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REVIEW: Trust in Me by Lori Toland

Dear Ms. Toland,

When I read the blurb for your novella I was intrigued. I am a sucker for storylines where a long-ago one-night stand resurfaces in the present, and unlike straight romances, in an m/m story it’s highly unlikely there’s a child in tow. This is a straightforward m/m contemporary romance, where the focus of the story is on the couple and there’s not a lot of extraneous material. The good part of this type of novel or novella is that the romance is foregrounded. The bad part is that there’s not much else to catch the reader’s attention, so the romance and the central couple have to win her over for the story to succeed. I’m sorry to say that for this reader, you didn’t manage to pull it off.

Trust In Me by Lori TolandTristan Winter is the co-owner of a company which provides technical equipment and support for conventions. When he has to sub for an employee at the last minute,  it brings him back into contact with Jamie Hunter.  They went to high school together, and during one unforgettable weekend Tristan had his first sexual encounter with Jamie, after which Jamie disappeared and Tristan never heard from him again. Nevertheless, for ten years, Tristan has been dreaming of him, and no wonder. Jamie is the embodiment of every man and woman’s dreams, from 18-year-old Tristan to the old lady he helps with her groceries. But, he did walk out on Tristan without a word, so Tristan is very angry along with being very smitten.

Jamie quickly overcomes Tristan’s hurt and resentment, and by the end of the weekend convention they are together once more and planning their future. In the second half of the novella, Tristan and Jamie go back to their hometown, where Jamie is welcomed by Tristan’s family and reconciles with his estranged parents. The only other conflict arises when Jamie is offered a new position further from Tristan, but that hurdle is resolved in the epilogue.

With such a thin plot, the characters really have to carry the freight, and neither Tristan nor Jamie is up to it. Since the novella is written in first person POV, we are inside Tristan’s head the entire time. I had to continually remind myself that he is in his late twenties and the owner of a successful business, because it’s easy to forget. Tristan appears to have had no personal life over the ten years; he was just waiting for Jamie. He talks more like one of my undergraduates than a mature adult: everything is “awesome,” from  21-year-old Jamie’s willingness to play video games to Tristan’s grandmother’s sage advice about his new relationship.

While Tristan feels somewhat unformed, Jamie is so wonderful that if he were the heroine he’d be a Mary Sue. Tristan’s inner monologues are full of flowery phrases and emotional gushing, which I could take if it were intentionally conceived as part of the character, but the whole book is written this way:

Leaning against the kitchen counter, barely aware of the knob from the drawer digging into my hip, I found a piece of heaven right there with him. It was only us in our little world, and nothing could take us away from here.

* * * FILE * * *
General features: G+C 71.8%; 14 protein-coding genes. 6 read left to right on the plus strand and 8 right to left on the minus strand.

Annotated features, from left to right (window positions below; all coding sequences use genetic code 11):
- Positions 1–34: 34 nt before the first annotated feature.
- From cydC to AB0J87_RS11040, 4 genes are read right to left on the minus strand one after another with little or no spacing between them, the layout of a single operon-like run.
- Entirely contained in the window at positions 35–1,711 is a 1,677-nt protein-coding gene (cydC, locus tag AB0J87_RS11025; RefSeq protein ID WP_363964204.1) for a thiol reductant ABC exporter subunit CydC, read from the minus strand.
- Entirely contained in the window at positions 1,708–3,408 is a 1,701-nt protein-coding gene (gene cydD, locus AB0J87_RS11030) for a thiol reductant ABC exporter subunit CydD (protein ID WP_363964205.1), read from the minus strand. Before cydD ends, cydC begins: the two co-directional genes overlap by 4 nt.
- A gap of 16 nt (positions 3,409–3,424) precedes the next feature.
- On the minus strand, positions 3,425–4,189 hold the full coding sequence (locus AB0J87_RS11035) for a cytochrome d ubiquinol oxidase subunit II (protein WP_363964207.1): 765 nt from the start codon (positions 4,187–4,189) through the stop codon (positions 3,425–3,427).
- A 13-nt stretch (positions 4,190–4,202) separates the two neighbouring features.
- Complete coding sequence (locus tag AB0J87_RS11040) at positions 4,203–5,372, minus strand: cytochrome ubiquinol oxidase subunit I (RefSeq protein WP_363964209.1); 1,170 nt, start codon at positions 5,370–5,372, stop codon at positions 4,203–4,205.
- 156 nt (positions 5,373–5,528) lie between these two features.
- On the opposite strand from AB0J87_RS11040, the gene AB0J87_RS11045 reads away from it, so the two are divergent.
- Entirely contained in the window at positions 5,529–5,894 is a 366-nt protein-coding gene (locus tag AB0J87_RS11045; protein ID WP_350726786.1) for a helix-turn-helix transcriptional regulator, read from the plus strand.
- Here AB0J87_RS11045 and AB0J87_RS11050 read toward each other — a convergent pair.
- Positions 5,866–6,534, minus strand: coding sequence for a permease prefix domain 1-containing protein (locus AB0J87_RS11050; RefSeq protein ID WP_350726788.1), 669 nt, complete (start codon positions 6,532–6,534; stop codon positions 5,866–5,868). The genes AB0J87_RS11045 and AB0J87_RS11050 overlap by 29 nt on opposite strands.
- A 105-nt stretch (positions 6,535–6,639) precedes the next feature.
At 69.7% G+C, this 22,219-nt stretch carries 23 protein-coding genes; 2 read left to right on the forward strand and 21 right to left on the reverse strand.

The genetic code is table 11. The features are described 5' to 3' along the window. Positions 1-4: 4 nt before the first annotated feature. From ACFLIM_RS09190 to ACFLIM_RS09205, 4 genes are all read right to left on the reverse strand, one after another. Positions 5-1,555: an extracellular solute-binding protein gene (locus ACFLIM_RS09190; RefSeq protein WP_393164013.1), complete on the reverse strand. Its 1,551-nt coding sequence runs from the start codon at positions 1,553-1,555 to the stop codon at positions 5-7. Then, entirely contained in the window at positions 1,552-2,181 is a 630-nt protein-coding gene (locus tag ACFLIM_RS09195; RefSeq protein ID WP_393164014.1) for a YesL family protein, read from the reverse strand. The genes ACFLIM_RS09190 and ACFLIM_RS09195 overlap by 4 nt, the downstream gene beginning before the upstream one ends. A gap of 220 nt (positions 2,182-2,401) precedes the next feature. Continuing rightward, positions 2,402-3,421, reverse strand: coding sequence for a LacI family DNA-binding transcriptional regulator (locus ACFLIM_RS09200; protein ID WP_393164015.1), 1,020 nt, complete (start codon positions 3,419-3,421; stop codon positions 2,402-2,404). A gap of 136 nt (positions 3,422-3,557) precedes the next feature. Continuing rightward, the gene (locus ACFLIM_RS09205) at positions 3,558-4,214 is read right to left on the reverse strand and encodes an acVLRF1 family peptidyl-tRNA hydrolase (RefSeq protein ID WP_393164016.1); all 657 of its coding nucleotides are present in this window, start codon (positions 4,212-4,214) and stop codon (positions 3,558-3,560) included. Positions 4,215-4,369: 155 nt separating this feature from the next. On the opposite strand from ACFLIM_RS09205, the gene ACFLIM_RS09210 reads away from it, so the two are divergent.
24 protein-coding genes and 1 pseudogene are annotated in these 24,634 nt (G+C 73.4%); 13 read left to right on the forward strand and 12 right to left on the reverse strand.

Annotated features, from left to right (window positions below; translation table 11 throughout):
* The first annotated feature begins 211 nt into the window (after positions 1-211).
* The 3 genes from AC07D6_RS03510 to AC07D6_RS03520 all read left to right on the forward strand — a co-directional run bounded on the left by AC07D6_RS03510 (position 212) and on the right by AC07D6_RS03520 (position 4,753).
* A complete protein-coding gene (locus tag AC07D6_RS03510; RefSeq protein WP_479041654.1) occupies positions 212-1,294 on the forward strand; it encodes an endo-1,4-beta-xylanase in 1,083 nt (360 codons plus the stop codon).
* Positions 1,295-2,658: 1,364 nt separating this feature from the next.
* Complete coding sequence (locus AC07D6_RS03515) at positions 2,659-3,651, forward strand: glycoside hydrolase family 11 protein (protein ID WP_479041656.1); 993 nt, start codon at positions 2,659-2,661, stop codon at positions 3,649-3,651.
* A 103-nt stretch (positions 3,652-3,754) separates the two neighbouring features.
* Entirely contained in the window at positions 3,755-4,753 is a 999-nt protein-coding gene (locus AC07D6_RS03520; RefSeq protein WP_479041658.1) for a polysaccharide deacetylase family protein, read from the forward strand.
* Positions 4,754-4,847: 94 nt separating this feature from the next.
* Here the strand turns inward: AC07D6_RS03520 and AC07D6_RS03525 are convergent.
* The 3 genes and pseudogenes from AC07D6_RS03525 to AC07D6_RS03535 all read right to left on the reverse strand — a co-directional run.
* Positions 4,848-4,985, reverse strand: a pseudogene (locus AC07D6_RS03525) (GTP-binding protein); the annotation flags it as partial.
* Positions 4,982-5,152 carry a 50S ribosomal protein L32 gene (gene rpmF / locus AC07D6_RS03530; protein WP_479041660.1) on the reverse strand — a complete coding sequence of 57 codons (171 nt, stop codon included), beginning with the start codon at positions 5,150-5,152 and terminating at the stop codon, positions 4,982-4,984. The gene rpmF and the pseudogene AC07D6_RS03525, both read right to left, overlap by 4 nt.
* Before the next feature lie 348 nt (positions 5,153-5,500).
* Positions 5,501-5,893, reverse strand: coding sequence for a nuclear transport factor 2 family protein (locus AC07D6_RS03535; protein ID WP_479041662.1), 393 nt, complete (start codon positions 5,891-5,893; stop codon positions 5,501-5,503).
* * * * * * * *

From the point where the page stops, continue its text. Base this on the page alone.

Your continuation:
I lost myself in our kiss, and for a second, I was amazed he was with me too. Everything that had happened over the course of the last few days left me breathless with wonder. “Do you not know how stunning you are?” I didn’t want to speak loudly and risk breaking the mood.He was silent for a moment, and then he smiled. “I don’t know what to say. I don’t think I’m that good-looking. I’ve always loved your eyes. They’re so warm,” he said softly.

Maybe there are men who talk like this and think like this, and I just haven’t met them. Maybe if the whole setting for over the top, this kind of portrayal would work. There are several perfectly acceptable sex scenes, but they are written in the same style, and they skate the line between overly gushing and workmanlike.

I just couldn’t buy the premise that these two attractive, successful men, both of whom live in metropolitan areas, have basically pined for each other for a decade without doing anything about it. If they had other relationships, even friendships, in the interim, there’s no hint of it in the narrative. Similarly, their immediate and total commitment to each other is hard to believe.  Jamie is so perfect and Tristan is so worshipful that I think the reader is supposed to see them as Meant For Each Other, but I needed more fully realized characters to buy it. So regretfully, I cannot recommend this book. Grade: D+

~ Sunita

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Sunita has been reading romances almost as long as she has been reading. Her favorite genres these days are contemporary, category, and novels with romantic elements. She also reads SFF, mysteries, historical fiction, literary fiction, and the backs of cereal boxes. As of January 2015, all the books she reviews at Dear Author are from: (1) her massive TBR, (2) borrowed from the library, (3) received as gifts from friends/family, or (4) purchased with her own funds.

One Comment

  1. Joan/SarahF
    May 26, 2011 @ 15:33:12

    Yes, that. This book bored me too much to write a review, but you’ve reminded me about it and I have to agree with everything you’ve said.

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